Discover Home Loans Content Marketing

Above, you can see what the story looks like for the first paragraph, and below, you can see how the article ends. The Discover Home Loans branding and disclosure are there, and easy to see, but it's not particularly obtrusive.

content marketing Discover

It's not quite the high-brow work I thought I'd do when I decided to become a writer and study journalism. However, it's the work of a freelancer paying the bills — and a freelancer looking to keep paying the bills in a changing online writing marketplace.

And I console myself with the thought that, even though I'm involved in content marketing, I still, for the most part, get to write about what I want, and share my opinions and even offer solid information. I just get paid a little bit more for it. And make no mistake, even at the old, venerable publications, there is some serious content marketing going on as well — and journalists are involved.

What do you think of the trend toward content marketing in journalism? Is it hard to keep it separate? Should it be kept separate?

0 thoughts on “The Blurring Line Between Journalism and Content Marketing”

  1. It’s indeed a fact today that more journalists are building their personal brands as well as being associated with their publications. And they should!

    Those that don’t have their personal blogs (outside their publications) have their own thing going with Twitter and other social media. Not only are they paid (and use their publication airtime) to massively promote their personal brands (albeit indirectly), they build a readership that can remain with them even when/if they leave the particular publications. Examples are the thousands and even hundreds of thousands of Twitter followers that some journalists have, most gotten for them by the publications.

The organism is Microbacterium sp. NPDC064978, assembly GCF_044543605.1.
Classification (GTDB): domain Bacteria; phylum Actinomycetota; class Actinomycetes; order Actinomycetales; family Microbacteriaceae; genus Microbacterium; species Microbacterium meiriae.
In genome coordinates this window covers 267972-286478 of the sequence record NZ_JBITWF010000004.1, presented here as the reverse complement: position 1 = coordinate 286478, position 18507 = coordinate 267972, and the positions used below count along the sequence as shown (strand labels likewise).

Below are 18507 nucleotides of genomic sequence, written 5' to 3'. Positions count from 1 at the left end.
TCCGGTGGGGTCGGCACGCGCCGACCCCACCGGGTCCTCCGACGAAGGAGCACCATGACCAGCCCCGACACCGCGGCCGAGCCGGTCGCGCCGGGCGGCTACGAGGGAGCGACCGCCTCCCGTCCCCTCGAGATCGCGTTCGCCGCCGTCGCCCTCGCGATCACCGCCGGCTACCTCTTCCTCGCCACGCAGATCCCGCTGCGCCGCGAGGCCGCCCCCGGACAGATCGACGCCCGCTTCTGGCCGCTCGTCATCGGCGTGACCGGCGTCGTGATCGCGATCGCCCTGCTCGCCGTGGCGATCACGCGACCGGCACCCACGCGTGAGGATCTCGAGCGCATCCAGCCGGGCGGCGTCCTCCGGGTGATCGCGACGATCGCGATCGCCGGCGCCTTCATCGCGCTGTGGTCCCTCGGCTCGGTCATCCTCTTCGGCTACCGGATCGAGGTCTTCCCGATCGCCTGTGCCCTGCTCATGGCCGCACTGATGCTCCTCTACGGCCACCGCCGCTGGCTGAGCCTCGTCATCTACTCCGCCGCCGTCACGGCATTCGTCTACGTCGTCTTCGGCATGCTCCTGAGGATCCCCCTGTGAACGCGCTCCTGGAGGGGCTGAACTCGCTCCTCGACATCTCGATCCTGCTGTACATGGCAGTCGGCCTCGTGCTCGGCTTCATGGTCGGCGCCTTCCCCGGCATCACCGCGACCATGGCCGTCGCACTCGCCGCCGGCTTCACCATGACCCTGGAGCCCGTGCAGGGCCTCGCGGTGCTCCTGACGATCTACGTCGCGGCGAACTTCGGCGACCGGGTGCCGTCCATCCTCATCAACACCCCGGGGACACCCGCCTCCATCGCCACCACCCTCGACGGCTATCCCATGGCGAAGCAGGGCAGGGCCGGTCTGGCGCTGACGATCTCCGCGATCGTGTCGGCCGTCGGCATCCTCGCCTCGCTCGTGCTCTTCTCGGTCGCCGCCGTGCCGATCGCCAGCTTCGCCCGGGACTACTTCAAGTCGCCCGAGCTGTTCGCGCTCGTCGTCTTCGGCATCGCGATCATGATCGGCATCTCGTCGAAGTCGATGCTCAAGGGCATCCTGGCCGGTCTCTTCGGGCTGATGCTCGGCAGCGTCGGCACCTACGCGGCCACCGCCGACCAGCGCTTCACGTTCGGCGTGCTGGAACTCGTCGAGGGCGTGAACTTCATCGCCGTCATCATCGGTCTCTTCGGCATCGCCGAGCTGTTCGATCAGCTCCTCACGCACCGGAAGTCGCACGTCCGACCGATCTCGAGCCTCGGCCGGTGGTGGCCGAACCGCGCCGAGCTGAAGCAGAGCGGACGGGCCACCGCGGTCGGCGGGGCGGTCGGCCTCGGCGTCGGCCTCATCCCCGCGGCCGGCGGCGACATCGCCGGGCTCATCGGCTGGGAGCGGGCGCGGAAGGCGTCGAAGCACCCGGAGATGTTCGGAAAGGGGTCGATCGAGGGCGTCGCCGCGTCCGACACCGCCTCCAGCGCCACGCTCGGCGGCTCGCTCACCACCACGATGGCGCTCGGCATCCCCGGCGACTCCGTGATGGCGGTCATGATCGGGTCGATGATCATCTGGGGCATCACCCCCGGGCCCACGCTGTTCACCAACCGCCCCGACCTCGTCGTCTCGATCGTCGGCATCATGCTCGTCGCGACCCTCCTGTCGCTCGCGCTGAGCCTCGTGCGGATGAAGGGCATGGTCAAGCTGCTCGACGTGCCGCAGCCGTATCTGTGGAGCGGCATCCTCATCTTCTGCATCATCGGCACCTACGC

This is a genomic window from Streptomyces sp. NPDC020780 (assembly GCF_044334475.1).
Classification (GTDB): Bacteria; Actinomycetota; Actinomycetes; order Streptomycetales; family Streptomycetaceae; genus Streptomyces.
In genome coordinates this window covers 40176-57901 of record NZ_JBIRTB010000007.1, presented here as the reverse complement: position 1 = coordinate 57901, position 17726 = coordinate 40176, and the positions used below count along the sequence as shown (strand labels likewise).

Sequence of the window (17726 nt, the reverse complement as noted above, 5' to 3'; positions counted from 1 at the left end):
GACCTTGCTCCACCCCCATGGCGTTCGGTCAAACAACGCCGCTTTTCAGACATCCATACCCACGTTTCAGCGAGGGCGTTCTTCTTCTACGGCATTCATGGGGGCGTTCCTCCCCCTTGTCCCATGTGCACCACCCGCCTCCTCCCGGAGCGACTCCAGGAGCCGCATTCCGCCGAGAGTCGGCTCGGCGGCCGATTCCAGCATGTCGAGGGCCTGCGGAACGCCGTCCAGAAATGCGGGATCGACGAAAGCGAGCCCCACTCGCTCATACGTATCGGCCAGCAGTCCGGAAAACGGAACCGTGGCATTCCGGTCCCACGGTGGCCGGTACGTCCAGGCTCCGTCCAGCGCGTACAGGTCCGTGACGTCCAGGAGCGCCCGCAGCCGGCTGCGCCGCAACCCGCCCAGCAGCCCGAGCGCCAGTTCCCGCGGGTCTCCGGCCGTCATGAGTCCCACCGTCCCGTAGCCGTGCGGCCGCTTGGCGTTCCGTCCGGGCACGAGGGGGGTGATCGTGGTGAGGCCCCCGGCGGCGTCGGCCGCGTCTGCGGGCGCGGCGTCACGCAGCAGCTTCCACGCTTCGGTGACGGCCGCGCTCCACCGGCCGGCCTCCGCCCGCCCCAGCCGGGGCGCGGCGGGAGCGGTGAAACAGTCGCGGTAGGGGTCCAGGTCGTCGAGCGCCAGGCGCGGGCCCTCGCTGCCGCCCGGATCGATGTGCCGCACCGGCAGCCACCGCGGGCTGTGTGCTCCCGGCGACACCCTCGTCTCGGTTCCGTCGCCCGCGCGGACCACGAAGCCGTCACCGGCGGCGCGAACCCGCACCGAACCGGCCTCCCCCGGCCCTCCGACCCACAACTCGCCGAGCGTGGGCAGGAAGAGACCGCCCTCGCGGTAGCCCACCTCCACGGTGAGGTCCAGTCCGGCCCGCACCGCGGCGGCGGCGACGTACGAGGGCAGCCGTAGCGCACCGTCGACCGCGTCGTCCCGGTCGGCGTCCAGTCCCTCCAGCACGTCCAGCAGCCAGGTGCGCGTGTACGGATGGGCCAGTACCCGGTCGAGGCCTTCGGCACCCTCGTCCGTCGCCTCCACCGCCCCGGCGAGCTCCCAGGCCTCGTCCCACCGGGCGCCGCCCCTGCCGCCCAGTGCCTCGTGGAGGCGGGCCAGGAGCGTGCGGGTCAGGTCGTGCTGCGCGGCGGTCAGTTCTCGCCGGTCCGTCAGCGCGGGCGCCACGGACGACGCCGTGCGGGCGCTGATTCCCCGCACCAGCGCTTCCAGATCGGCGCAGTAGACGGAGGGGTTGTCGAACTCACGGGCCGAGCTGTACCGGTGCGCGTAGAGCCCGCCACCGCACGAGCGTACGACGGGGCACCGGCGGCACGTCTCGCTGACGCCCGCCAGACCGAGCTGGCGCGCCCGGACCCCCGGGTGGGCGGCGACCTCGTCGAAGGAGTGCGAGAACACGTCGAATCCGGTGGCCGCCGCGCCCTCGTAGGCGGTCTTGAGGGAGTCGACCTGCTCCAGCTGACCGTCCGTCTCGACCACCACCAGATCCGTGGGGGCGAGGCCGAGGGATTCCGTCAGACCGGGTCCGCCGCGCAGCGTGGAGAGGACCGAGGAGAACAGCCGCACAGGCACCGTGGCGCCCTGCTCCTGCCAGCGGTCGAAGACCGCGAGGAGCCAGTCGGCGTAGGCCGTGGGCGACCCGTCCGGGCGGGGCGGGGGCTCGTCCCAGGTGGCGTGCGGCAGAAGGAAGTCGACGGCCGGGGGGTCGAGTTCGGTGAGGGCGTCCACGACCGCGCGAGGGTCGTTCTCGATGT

Nowadays it’s possible for a journalist to lose his/her job but still survive, as they still retain some of their readership. Compared with the time before Internet and social media, all a journalist had was the publication. Lose it, and you lose all. Not anymore, it seems.

    That’s why, as you rightly pointed out in your “delivering pageviews” article, more publications are looking for writers who bring a social media followings with them. I certainly won’t blame such publications. It’s the wave now, and will continue to be that way. Why employ someone who brings only their journalistic expertise when you can employ another who brings both journalistic expertise and a following?

    Regarding separation, or not, of content marketing and journalism, the ideal is for both to be kept separate – a journalist to be a journalist and do what he/she does best, while a content marketer does what he/she does best. But that’s not going to happen, not anymore. Especially, as you rightly pointed out “In a world where print is dying, and major publications are moving online, it’s more about freelancers who can deliver good content + eyeballs than it is about a full-time journalist sitting at a desk, pulling down a salary and benefits”.